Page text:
Frédérick Leboyer

From Wikipedia, the free encyclopedia
Frédérick Leboyer
Leboyer in 1996
Born(1918-11-01)1 November 1918
Died25 May 2017(2017-05-25) (aged 98)
Vens, Switzerland
Alma materUniversity of Paris
Occupation(s)Obstetrician, author, activist
WorksBirth Without Violence

Frédérick Leboyer (1 November 1918 – 25 May 2017) was a French obstetrician and author. He is best known for his 1974 book, Birth Without Violence, which popularized gentle birthing techniques, in particular, the practice of immersing newborn infants in a small tub of warm water — known as a "Leboyer bath" — to help ease the transition from the womb to the outside world. He also advocated low lighting and quiet in a warm room to limit the supposed shock of birth,[Reynolds, Concise Encyclopedia of Special Education, 138] and that a newborn be laid on its mother's stomach and allowed to bond, instead of being taken away for tests.


Leboyer graduated from the University of Paris School of Medicine. His own birth was traumatic and without anesthetics available, his mother had to be pinned down. Leboyer attributes his interest in birth to this experience.

Water births[edit]

Leboyer is often mistaken as a proponent for water births. Although Leboyer's disciple, Michel Odent, became known for introducing birthing pools in hospitals as an option for lower lumbar pain management. As a consequence, water births were seen as a birthing method that he encouraged. Odent has stated that being submerged in water longer than 2 hours can decrease the progress of labor. Odent developed an effective method of reducing pain in the lower lumbar region. Informed by the Gate Control Theory of Pain, Odent injected sterile water underneath the skin surface in the lumbar region. This technique produced a localized source of pain, which in turn reduced the more severe regional pain women experienced in the lower lumbar region during labor. Because this method of non-pharmacological pain management could be viewed as too simple, Odent introduced the birthing pool which could deliver a similar form of pain management. Many sources mistakenly attribute a belief that humans should birth in water to Michel Odent. He has stated that this option is possible, however he does not promote any method, he only points to information to better understand any method. Leboyer himself is against the idea of waterbirth.[1]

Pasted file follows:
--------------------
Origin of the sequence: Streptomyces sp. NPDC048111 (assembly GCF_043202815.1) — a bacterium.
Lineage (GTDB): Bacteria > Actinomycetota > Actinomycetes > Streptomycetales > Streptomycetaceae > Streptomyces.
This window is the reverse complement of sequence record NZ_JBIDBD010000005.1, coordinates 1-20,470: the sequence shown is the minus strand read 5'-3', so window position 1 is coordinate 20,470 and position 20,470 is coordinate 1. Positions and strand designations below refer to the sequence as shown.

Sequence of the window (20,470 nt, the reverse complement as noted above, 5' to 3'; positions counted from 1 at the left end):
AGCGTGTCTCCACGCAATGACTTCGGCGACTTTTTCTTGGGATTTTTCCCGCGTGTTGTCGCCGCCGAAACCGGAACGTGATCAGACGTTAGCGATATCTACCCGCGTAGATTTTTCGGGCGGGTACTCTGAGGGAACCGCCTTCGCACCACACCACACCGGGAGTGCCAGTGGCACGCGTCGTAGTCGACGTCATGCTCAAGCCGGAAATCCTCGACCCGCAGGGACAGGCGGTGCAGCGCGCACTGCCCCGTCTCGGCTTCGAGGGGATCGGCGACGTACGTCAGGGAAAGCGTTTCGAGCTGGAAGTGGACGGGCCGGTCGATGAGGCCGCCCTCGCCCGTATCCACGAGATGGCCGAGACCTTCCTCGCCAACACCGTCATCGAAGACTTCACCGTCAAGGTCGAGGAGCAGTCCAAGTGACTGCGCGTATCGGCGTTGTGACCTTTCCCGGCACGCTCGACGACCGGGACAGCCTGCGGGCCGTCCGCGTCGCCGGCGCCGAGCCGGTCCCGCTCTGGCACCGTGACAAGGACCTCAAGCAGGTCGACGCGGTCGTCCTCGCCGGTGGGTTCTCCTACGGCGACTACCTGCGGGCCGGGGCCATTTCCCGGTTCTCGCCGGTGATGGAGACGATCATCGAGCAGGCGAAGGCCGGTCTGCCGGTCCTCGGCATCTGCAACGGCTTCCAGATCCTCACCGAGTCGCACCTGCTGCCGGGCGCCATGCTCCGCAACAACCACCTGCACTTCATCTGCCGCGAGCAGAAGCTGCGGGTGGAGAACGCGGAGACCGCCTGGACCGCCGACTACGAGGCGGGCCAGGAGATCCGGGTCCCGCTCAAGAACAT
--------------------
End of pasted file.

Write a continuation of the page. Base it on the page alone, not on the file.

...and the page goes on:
Making love is the sovereign remedy for anguish.
— Frédérick Leboyer, in Birth Without Violence (1975), p. 62

Leboyer speaks at length about his philosophy of "birth without violence" in the 1975 documentary Giving Birth: Four Portraits.


Leboyer died on 25 May 2017 at the age of 98.[2][3]


Frédérick Leboyer was the uncle of prominent French psychiatrist Marion Leboyer.[4]


  • Birth Without Violence (1974)
  • Shantala: un art traditionnel, le massage des enfants / Loving Hands: The Traditional Art of Baby Massage (1976)
  • Inner Beauty, Inner Light (1978)
  • Si l'enfantement m'était conté (1996)
  • Birth Without Violence (DVD, re-released 2008 through New Earth Records)

See also[edit]


  1. ^ "Interview with The Guardian" June 2011
  2. ^ Staff Reporter (2017-05-31). "Frederick Leboyer dead: Obstetrician behind 'birth without violence' dies at 99". International Business Times UK. Retrieved 2017-05-31.
  3. ^ Hommage au Docteur Frédérick Leboyer (1918- 2017) Archived 2017-06-18 at the Wayback Machine Société d' Histoire de la Naissance. 2017/05/30 (in French)
  4. ^ Jonathan Wolfe (22 June 2017). "Frédérick Leboyer, Who Saw Childbirth Through Baby's Eyes, Dies at 98". The New York Times.

External links[edit]